Troop 868 in Action
CAMP OCKANICKON
(Summer Camp -- June 16~July 1, 2012)

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The next stop on our trip was the city of Philadelphia where we spent 3 nights and 3 days.  We stayed in a dormitory at Girard College.  Stephen Girard has become a "forgotten hero."  A Frenchman by birth, his mother died and he was abandoned by his father, a sailor.  Thus, he grew up as an orphan and eventually followed in his father's footsteps and also went to sea.  He eventually became a ship's captain and then an owner of several ships.  The United States had won their freedom from Great Britain and trade with the American states was a large part of his shipping business, so he moved to Philadelphia.  He quickly fell in love with the city and with the young United States of America.

Girard was very successful in the shipping business and later branched out into other ventures, including banking.  He eventually became the wealthiest man in America.  During the War of 1812, the U.S. was in danger of losing the war because the young country was on the verge of bankruptcy and couldn't afford to pay, feed, or outfit their Navy.  Girard had more money than the U.S. Treasury as the time and personally guaranteed the debt of the United States so that they could continue to wage the war.

Girard never married and, thus, had no one to inherit his fortune.  In his will, he made generous grants to several individuals and to the City of Philadelphia, but left the bulk of his estate to establish a school to care for orphans.  In the early 1800's, grades 1~6 were considered "school" and grades 7~8 were considered "upper school" or "high school."  Few students received any education beyond the 8th grade.  The word "college" meant 4 years of education beyond the 8th grade.  Thus, Girard College took in orphans, housed them, fed them, and educated them up through the 12th grade --- and extraordinary education!  From the very beginning, it was a boarding school and was the orphans' only home.  Today, true orphans are fewer in number, so Girard College admits students from lower income homes.  The students still live on campus at least 5 days a week.  Some local students go home on weekends, but many students live at the school all or most of the year.  There is no tuition ... interest and dividends from Girard's fortune continue to pay the bills.

To be able to stay at GC was a true blessing and a great educational experience in and of itself.  It's also very conveniently located near the heart of downtown Philadelphia.  Of course, at the time it was built, it was "out in the country" ... but the city expanded and grew up around it.

Our first stop in Philly was to see the Liberty Bell.  We then toured the Philadelphia State House, better known as Independence Hall.  It was in this building that the founding fathers wrote and signed both the Declaration of Independence and the Constitution.  The first U.S. Mint was located only a few blocks away.

The entrance to the campus at Girard College. Founders Hall with a statue of Stephen Girard and several orphan children. 
"The Hum" is the student recreation building at Girard College.  The rooms where we stayed were on the third floor of this building. Each suite had 3 bedrooms and a community sitting room.  Each bedroom had 5 beds, 5 desks, and 5 wardrobes for clothing storage.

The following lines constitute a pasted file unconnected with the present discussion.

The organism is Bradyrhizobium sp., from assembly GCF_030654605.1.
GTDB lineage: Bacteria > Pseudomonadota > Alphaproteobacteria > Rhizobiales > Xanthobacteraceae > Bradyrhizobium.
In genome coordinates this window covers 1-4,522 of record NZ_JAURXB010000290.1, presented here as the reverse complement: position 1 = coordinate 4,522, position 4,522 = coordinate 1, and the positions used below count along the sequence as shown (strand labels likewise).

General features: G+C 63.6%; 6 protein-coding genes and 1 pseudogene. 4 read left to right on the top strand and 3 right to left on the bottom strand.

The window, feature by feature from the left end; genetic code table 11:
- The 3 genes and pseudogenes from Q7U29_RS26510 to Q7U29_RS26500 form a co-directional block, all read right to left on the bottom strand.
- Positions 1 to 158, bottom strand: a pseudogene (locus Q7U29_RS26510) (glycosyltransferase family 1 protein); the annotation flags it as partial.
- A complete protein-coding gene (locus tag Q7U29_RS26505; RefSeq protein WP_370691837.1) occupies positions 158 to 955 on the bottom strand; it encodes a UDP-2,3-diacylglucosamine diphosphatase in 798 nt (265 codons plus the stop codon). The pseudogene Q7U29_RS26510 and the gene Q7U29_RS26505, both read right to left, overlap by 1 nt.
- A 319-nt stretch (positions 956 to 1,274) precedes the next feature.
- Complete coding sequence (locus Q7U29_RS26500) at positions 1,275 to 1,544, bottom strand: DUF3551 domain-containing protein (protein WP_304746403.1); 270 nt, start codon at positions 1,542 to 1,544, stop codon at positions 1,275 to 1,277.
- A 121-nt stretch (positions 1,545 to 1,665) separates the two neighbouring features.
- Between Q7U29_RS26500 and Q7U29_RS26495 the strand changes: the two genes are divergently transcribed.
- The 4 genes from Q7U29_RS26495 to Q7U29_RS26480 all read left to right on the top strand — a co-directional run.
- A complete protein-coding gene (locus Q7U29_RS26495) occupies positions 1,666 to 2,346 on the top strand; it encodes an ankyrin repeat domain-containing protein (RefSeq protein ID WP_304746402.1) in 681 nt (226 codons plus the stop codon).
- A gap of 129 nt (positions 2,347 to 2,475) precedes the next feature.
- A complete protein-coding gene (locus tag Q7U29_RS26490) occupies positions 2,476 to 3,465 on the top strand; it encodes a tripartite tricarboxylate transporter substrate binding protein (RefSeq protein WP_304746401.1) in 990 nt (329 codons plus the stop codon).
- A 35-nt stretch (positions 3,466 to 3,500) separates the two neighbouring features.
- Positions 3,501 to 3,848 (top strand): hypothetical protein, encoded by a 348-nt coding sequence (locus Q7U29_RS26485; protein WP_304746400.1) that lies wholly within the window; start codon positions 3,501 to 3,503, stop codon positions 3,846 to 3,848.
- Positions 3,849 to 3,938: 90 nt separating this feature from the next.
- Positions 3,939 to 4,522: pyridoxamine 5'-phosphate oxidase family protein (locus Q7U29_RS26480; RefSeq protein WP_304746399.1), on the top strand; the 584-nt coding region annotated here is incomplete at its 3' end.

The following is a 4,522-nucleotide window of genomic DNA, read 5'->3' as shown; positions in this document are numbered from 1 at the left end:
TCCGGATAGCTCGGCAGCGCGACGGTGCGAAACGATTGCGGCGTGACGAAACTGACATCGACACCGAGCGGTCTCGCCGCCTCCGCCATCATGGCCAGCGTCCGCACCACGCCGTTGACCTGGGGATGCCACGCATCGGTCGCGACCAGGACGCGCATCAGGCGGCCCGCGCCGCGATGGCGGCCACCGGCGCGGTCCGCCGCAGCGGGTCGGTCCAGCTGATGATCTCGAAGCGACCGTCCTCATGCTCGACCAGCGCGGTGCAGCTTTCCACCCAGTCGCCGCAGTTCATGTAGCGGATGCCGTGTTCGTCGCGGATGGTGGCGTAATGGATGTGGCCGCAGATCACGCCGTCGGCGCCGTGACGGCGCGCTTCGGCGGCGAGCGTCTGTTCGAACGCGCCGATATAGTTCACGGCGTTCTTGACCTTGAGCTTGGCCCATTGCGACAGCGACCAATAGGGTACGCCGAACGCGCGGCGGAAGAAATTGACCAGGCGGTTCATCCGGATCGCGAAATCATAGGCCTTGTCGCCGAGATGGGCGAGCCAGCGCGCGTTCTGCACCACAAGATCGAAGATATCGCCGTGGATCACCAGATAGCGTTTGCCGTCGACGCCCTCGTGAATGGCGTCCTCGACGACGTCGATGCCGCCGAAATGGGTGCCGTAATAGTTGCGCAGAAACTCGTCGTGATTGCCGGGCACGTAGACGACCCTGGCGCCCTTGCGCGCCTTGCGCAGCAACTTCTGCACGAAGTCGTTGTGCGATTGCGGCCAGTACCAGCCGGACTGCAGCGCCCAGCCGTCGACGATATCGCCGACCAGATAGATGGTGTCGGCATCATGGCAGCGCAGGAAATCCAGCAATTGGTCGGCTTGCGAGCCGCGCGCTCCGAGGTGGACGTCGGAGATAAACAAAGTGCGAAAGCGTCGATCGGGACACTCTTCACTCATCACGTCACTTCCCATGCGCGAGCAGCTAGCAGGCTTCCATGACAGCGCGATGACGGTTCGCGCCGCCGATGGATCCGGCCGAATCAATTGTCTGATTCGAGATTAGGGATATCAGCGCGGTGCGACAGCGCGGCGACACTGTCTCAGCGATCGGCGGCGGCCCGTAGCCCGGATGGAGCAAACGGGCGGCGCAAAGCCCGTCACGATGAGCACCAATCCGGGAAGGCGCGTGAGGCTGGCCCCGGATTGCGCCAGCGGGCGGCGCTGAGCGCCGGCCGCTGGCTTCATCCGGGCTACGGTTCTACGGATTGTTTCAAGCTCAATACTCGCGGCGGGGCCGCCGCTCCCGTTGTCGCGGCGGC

Residents of Philadelphia must love doughnuts!  There was a Dunkin' Donuts about every 2 or 3 blocks ... no kidding!  We ate doughnuts for breakfast every morning we were in Philly. Troop 868 scouts clustered around the Liberty Bell for a photo.  Independence Hall is just across the street and can be seen in the background through the window.
This is the Philadelphia State House where the colonial government of the Pennsylvania Colony met.  It was in the legislative chamber that the Second Continental Congress met and drafted the Declaration of Independence.  Thereafter, the building became more popularly known as Independence Hall.  The Liberty Bell hung in the bell tower.   Scouts and leaders wait in line to enter the building adjacent to Independence Hall where the first Congress met.  The House or Representatives met on the ground floor and the Senate had a meeting room on the second floor.  Admission was free but required a ticket bearing a specific tour time.
Also on display in special display cases were a variety of original documents including a copy of the Magna Carta and printed (typeset) copies of the Declaration of Independence and the Constitution.  This is an original printed copy of the Declaration of Independence.  In the larger cities, the Declaration was printed and distributed; in smaller towns it was typically read from the pulpits of the churches.
Troop 868 scouts were able to sit in the actual seats where the first lawmakers in the House of Representatives sat and made the first federal laws of the newly established United States of America.  This is the room where it all happened.  Brixton stands in front of the desks where the delegates drafted, adopted, and signed the Declaration of Independence.  After the Revolutionary War was fought and won, they again met in this room and drafted the U.S. Constitution.
The Independence Visitor Center located across the street from the Liberty Bell housed two movie theaters, a gift shop, and other exhibits.  Only a few blocks away is the first U.S. Mint.  Coins are still produced here.  Tours were not available during our visit because of remodeling.

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